The Nikon Coolpix S710 wants to be the camera you take with you while your digital SLR stays at home. It offers a robust set of manual controls, a high-resolution 14.5-megapixel sensor, a 28mm wideangle lens and sensitivity that goes up to ISO 3,200 at full resolution and ISO 12,800 at 3 megapixels. However, the S710, available for around £230, lacks the speed that dSLR users -- and even many snapshooters -- may be used to.
The 184g S710 is a compact 3.6 inches by 2.3 inches by 1 inch, barely sliding under the line for our definition of ultra-compact. Up front is an optically stabilised, reasonably wide 3.6x f2.8-5.6 28-101mm lens. The design is boxier than we're used to seeing from Nikon, but still very attractive, and it's available in , and .
In order to fit the 76mm (3-inch) LCD on the back, Nikon had to keep the controls and the space between them to a minimum. The buttons are raised enough to make them easy to press and there's a directional pad/scroll wheel that serves double duty. The directional pad controls flash, macro mode, timer and exposure compensation. The scroll wheel acts in conjunction with a virtual mode dial called up when you press the mode button, and lets you quickly navigate shooting and set-up menus, adjust ISO, shutter speed and aperture, and flip through photos in playback mode. The menu button below the wheel opens up mode-specific shooting options, while the set-up menu is located on the mode dial -- an old-fashioned touch for such a modern camera.
The S710 offers program, shutter-priority, aperture-priority and manual modes, which Nikon previously only included on its Coolpix P-series cameras and dSLRs. In manual mode, you can select shutter speed, aperture, and ISO on-screen, without diving into a menu system, while the menu system provides options for white balance (including a preset manual), metering, drive modes, colour options and autofocus and AF area modes. There is no manual focus, but there is a manual AF area mode.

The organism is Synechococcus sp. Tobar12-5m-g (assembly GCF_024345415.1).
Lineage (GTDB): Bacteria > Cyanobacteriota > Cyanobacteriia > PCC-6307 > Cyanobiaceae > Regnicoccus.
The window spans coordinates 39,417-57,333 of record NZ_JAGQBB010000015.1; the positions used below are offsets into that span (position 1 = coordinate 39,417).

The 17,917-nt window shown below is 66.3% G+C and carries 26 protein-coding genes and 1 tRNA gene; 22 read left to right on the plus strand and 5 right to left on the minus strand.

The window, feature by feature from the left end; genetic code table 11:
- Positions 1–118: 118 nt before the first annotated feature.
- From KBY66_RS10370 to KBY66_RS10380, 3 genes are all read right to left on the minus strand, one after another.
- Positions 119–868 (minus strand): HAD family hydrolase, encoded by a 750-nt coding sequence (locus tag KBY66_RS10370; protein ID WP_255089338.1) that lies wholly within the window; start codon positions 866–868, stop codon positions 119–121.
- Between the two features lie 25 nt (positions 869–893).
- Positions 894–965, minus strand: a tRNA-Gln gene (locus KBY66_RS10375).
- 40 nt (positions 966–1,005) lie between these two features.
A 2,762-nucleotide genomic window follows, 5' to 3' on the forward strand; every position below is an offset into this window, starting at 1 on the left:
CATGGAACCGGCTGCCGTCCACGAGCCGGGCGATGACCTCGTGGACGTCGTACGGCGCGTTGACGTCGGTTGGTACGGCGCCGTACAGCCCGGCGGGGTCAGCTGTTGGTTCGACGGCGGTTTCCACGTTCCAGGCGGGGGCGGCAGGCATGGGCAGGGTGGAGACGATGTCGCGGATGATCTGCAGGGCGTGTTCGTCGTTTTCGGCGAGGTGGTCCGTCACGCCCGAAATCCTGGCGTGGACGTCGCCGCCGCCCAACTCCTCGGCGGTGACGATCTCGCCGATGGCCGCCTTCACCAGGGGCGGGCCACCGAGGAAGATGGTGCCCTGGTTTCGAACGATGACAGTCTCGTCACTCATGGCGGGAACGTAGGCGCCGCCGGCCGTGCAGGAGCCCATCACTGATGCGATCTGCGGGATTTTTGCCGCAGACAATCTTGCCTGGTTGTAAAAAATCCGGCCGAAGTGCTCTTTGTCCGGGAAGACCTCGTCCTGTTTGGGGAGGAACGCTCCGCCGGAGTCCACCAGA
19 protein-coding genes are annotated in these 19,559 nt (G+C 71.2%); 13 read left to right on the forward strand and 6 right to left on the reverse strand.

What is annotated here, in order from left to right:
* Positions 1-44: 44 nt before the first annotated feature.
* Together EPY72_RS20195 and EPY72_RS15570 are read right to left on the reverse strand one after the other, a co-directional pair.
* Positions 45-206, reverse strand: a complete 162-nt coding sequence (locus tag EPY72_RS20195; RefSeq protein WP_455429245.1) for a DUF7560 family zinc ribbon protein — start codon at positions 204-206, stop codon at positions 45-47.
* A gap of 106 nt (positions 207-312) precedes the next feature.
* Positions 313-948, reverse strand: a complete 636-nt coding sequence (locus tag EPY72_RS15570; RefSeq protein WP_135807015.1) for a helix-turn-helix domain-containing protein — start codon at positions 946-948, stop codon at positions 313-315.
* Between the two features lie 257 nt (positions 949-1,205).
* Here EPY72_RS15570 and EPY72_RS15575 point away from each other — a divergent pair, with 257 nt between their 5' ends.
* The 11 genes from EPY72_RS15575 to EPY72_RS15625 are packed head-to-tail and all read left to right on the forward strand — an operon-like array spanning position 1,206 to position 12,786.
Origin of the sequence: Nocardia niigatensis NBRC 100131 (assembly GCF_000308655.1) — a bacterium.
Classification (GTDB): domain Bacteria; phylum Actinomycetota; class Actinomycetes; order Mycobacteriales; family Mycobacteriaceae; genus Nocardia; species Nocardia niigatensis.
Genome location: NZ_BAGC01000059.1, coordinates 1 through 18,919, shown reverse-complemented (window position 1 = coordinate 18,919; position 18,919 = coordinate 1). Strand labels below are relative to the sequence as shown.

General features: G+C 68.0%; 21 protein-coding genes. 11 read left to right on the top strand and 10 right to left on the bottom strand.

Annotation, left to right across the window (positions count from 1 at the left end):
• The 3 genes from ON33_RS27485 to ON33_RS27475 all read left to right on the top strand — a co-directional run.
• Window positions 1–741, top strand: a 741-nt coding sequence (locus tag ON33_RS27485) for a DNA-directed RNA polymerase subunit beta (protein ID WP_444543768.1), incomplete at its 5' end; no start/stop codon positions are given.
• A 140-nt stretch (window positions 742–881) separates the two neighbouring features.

Of course, being a snapshot camera, it has a standard auto mode in addition to its scene mode, with 11 scenes to choose from; a scene auto selector that picks the most appropriate scene mode depending on what you're shooting; high-speed continuous shooting at 3 megapixels; and a smile mode that continues shooting pictures when it detects smiles.
As a result of all these options, the camera is best suited for someone already comfortable making adjustments, beginners looking to experiment or a household with mixed user types, as the camera is flexible. Anyone looking for a simple pocket camera will probably find the array of choices confusing and unnecessary.
The S710 does take some good photos -- sharpness and detail were particularly good at ISO 100. Like many point-and-shoot cameras, however, the lens tends to be sharp in the centre and distorted around the edges, which results in softness on the sides and exacerbates the tendency for purple fringing in those areas. Auto white balance is typically warm, but is fine in general. Colour quality is fine, too, but our photos were occasionally underexposed. We were able to correct this using Nikon's D-lighting feature in the playback mode.
Softness kicks in at ISO 200, but detail remains good up to ISO 400, so, even in lower-light situations, the S710 will produce some usable shots. By ISO 800, noise gets so bad that it actually changes the colour of photos, and it gets worse as you increase sensitivity. The ISO 12,800 setting will capture an image, but there's so much noise that we're not sure you could even use the photos at a small size on the Web. You could, however, consider it an artistic effect to play around with in low-light conditions.
None of the 14-megapixel cameras we've tested have been particularly fast performers. It is, after all, a fair amount of data that has to be stored to the SD/SDHC card memory. But the Nikon is slow all around. Its shutter lag in bright conditions is 0.6 seconds and 0.8 seconds in dim lighting -- longer than we like, but not far from the competition. Its time to first shot is a lengthy 3.7 seconds, which then draws out to a full 4 seconds from shot to shot. Luckily, that's so long that adding flash only pushes the time to 4.1 seconds. At least burst speed is average, at 1.1 frames per second.